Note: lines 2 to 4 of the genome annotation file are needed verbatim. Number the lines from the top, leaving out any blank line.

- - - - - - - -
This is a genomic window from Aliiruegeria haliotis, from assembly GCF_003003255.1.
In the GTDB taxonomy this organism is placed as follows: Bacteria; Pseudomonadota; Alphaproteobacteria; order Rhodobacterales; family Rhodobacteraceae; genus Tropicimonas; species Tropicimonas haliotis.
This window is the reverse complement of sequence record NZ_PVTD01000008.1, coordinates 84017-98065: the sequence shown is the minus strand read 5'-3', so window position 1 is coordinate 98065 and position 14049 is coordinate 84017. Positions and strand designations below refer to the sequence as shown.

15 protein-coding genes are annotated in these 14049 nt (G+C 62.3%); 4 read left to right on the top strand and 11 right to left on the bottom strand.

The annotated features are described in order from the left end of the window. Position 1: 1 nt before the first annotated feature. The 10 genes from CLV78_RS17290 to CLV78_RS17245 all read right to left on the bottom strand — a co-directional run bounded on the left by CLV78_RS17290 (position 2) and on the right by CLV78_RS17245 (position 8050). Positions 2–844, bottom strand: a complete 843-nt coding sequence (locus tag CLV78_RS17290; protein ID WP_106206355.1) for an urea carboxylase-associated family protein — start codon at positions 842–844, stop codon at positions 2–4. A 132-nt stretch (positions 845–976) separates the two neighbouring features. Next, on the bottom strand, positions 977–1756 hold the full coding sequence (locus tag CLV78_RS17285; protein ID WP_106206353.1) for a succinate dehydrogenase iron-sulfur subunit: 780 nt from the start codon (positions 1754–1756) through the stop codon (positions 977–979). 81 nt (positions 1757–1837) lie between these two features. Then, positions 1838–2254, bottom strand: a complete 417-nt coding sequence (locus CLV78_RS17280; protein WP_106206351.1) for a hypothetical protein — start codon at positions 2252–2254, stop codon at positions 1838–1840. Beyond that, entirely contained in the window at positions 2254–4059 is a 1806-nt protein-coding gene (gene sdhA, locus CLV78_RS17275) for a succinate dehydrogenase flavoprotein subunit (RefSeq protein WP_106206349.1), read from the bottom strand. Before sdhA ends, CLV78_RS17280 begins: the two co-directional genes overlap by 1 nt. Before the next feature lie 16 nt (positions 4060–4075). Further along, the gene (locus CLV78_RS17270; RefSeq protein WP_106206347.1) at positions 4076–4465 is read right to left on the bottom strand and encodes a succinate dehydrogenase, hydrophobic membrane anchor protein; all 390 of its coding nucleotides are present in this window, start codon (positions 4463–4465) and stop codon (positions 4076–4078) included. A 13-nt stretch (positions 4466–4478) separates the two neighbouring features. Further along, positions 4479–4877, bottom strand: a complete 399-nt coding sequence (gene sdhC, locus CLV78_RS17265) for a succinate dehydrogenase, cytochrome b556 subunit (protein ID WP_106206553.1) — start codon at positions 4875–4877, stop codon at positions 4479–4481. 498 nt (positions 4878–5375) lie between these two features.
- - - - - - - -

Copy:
In the GTDB taxonomy this organism is placed as follows: Bacteria; Pseudomonadota; Alphaproteobacteria; order Rhodobacterales; family Rhodobacteraceae; genus Tropicimonas; species Tropicimonas haliotis.
This window is the reverse complement of sequence record NZ_PVTD01000008.1, coordinates 84017-98065: the sequence shown is the minus strand read 5'-3', so window position 1 is coordinate 98065 and position 14049 is coordinate 84017. Positions and strand designations below refer to the sequence as shown.

15 protein-coding genes are annotated in these 14049 nt (G+C 62.3%); 4 read left to right on the top strand and 11 right to left on the bottom strand.